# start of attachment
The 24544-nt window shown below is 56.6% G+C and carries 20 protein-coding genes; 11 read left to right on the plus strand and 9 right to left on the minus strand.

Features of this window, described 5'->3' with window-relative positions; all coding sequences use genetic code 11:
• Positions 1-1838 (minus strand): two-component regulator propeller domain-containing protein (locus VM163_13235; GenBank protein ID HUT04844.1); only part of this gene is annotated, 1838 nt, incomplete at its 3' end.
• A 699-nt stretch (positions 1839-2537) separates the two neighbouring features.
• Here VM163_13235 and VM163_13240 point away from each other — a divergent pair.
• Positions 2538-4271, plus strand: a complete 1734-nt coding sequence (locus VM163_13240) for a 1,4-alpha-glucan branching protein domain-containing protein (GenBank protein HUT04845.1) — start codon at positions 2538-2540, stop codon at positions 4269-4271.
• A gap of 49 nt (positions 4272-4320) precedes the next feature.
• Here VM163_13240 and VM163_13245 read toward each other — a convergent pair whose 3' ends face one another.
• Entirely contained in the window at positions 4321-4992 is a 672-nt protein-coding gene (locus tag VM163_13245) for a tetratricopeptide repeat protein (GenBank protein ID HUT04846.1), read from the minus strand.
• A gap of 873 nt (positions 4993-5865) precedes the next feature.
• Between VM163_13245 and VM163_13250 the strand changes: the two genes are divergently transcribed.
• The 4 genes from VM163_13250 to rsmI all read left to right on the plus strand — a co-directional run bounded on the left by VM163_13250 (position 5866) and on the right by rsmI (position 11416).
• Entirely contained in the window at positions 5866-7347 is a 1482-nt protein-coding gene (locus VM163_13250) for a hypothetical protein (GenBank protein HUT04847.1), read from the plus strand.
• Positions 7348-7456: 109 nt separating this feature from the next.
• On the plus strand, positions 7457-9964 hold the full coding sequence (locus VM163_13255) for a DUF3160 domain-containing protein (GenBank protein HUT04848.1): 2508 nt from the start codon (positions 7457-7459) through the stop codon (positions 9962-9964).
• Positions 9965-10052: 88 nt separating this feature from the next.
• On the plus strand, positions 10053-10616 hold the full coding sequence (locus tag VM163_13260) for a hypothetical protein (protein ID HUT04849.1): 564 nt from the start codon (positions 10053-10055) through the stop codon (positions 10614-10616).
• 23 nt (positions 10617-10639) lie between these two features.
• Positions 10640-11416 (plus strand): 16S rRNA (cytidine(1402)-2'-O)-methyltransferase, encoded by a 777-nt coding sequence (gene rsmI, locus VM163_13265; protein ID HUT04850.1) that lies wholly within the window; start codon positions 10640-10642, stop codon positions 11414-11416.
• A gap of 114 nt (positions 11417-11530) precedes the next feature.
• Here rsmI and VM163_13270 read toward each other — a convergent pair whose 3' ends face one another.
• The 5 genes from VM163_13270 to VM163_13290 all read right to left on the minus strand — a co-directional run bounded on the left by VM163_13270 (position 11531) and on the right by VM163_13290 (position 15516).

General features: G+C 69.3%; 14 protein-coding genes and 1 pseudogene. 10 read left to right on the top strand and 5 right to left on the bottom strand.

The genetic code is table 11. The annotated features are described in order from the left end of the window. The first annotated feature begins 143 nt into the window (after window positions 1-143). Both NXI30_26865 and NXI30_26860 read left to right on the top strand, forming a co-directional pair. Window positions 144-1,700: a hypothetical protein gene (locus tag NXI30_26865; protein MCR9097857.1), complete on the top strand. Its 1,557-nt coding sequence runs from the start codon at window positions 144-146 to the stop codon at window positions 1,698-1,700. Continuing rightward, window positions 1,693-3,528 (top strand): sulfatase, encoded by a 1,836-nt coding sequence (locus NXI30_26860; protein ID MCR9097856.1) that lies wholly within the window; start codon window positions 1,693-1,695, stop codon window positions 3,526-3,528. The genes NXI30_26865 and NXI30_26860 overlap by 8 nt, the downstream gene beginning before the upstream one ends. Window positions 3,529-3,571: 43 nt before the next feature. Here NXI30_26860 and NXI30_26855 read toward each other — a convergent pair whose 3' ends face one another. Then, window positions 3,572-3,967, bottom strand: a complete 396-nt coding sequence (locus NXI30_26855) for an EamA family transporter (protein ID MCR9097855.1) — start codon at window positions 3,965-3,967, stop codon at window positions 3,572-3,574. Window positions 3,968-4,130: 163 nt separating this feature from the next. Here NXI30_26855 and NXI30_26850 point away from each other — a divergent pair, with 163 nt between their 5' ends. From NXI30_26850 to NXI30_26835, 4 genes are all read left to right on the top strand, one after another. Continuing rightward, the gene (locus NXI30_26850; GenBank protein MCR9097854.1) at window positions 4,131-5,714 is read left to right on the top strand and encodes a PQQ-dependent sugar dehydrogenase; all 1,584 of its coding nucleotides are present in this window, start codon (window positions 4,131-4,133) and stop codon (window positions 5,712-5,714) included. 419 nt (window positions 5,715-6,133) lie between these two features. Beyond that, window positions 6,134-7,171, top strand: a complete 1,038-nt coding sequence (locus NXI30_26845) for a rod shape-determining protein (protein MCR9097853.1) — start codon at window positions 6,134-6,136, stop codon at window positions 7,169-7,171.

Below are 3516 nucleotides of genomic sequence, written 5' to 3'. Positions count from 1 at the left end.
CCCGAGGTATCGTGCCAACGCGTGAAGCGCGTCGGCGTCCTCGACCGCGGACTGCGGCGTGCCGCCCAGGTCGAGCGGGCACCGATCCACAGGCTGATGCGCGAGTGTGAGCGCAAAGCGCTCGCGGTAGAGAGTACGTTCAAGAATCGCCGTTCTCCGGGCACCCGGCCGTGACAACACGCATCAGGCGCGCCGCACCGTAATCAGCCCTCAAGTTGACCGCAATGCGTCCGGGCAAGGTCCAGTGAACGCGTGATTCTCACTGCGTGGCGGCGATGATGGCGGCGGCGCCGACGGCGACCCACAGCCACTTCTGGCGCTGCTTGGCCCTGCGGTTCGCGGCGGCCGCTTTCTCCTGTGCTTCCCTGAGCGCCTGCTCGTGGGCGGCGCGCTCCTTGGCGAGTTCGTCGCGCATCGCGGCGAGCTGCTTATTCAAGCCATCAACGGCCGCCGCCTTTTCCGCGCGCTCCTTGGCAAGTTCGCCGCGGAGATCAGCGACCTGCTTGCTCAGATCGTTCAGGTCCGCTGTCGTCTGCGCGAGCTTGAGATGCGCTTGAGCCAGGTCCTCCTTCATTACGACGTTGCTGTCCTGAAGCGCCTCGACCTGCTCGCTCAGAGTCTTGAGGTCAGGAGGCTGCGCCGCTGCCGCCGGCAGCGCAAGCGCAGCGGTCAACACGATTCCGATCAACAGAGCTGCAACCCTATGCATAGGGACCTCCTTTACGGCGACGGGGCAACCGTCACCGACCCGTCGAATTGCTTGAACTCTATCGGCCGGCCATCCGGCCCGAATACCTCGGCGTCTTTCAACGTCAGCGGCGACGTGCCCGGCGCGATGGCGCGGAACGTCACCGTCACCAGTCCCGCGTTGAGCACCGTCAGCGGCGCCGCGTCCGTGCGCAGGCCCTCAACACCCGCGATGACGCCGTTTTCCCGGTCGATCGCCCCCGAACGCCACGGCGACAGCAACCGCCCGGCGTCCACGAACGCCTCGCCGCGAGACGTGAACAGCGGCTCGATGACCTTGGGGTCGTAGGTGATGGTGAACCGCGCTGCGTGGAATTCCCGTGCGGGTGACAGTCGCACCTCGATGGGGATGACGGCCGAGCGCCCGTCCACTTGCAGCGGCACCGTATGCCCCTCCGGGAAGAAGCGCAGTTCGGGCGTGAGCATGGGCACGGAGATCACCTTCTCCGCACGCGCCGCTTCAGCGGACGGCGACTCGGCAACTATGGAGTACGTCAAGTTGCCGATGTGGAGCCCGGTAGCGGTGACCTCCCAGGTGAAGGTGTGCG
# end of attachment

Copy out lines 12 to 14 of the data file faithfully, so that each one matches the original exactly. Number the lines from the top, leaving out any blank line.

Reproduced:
• The 4 genes from VM163_13250 to rsmI all read left to right on the plus strand — a co-directional run bounded on the left by VM163_13250 (position 5866) and on the right by rsmI (position 11416).
• Entirely contained in the window at positions 5866-7347 is a 1482-nt protein-coding gene (locus VM163_13250) for a hypothetical protein (GenBank protein HUT04847.1), read from the plus strand.
• Positions 7348-7456: 109 nt separating this feature from the next.